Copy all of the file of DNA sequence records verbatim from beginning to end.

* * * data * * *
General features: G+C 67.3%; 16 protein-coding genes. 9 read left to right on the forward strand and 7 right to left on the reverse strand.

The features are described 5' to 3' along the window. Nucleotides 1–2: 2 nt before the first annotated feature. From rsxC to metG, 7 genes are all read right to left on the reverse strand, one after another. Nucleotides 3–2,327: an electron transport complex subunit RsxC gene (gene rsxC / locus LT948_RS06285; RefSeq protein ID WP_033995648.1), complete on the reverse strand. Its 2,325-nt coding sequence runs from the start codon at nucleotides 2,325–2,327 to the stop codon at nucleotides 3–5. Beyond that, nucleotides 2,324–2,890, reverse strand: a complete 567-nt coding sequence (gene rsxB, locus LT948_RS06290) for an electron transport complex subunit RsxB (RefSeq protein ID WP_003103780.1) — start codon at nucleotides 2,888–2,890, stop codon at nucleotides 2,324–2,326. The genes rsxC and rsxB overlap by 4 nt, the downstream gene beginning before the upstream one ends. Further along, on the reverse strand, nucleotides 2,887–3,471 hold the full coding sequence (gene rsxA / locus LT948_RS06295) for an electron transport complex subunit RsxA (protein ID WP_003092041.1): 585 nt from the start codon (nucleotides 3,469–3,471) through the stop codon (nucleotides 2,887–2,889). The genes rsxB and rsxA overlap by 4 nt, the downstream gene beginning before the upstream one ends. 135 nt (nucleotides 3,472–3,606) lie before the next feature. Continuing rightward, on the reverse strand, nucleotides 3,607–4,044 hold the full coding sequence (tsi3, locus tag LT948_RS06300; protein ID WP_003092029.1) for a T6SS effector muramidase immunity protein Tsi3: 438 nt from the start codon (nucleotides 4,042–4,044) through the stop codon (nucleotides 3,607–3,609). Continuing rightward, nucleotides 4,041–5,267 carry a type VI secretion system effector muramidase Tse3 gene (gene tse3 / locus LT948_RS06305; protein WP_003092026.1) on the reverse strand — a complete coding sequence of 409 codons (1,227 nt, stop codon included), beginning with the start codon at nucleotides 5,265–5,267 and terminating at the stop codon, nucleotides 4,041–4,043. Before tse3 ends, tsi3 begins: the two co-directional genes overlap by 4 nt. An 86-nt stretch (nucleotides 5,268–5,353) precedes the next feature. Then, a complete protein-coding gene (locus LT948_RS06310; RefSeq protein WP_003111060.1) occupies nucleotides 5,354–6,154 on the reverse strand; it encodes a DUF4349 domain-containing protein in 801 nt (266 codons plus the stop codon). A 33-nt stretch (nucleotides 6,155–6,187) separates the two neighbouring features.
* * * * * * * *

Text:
General features: G+C 67.3%; 16 protein-coding genes. 9 read left to right on the forward strand and 7 right to left on the reverse strand.

The features are described 5' to 3' along the window. Nucleotides 1–2: 2 nt before the first annotated feature. From rsxC to metG, 7 genes are all read right to left on the reverse strand, one after another. Nucleotides 3–2,327: an electron transport complex subunit RsxC gene (gene rsxC / locus LT948_RS06285; RefSeq protein ID WP_033995648.1), complete on the reverse strand. Its 2,325-nt coding sequence runs from the start codon at nucleotides 2,325–2,327 to the stop codon at nucleotides 3–5. Beyond that, nucleotides 2,324–2,890, reverse strand: a complete 567-nt coding sequence (gene rsxB, locus LT948_RS06290) for an electron transport complex subunit RsxB (RefSeq protein ID WP_003103780.1) — start codon at nucleotides 2,888–2,890, stop codon at nucleotides 2,324–2,326. The genes rsxC and rsxB overlap by 4 nt, the downstream gene beginning before the upstream one ends. Further along, on the reverse strand, nucleotides 2,887–3,471 hold the full coding sequence (gene rsxA / locus LT948_RS06295) for an electron transport complex subunit RsxA (protein ID WP_003092041.1): 585 nt from the start codon (nucleotides 3,469–3,471) through the stop codon (nucleotides 2,887–2,889). The genes rsxB and rsxA overlap by 4 nt, the downstream gene beginning before the upstream one ends. 135 nt (nucleotides 3,472–3,606) lie before the next feature. Continuing rightward, on the reverse strand, nucleotides 3,607–4,044 hold the full coding sequence (tsi3, locus tag LT948_RS06300; protein ID WP_003092029.1) for a T6SS effector muramidase immunity protein Tsi3: 438 nt from the start codon (nucleotides 4,042–4,044) through the stop codon (nucleotides 3,607–3,609). Continuing rightward, nucleotides 4,041–5,267 carry a type VI secretion system effector muramidase Tse3 gene (gene tse3 / locus LT948_RS06305; protein WP_003092026.1) on the reverse strand — a complete coding sequence of 409 codons (1,227 nt, stop codon included), beginning with the start codon at nucleotides 5,265–5,267 and terminating at the stop codon, nucleotides 4,041–4,043. Before tse3 ends, tsi3 begins: the two co-directional genes overlap by 4 nt. An 86-nt stretch (nucleotides 5,268–5,353) precedes the next feature. Then, a complete protein-coding gene (locus LT948_RS06310; RefSeq protein WP_003111060.1) occupies nucleotides 5,354–6,154 on the reverse strand; it encodes a DUF4349 domain-containing protein in 801 nt (266 codons plus the stop codon). A 33-nt stretch (nucleotides 6,155–6,187) separates the two neighbouring features.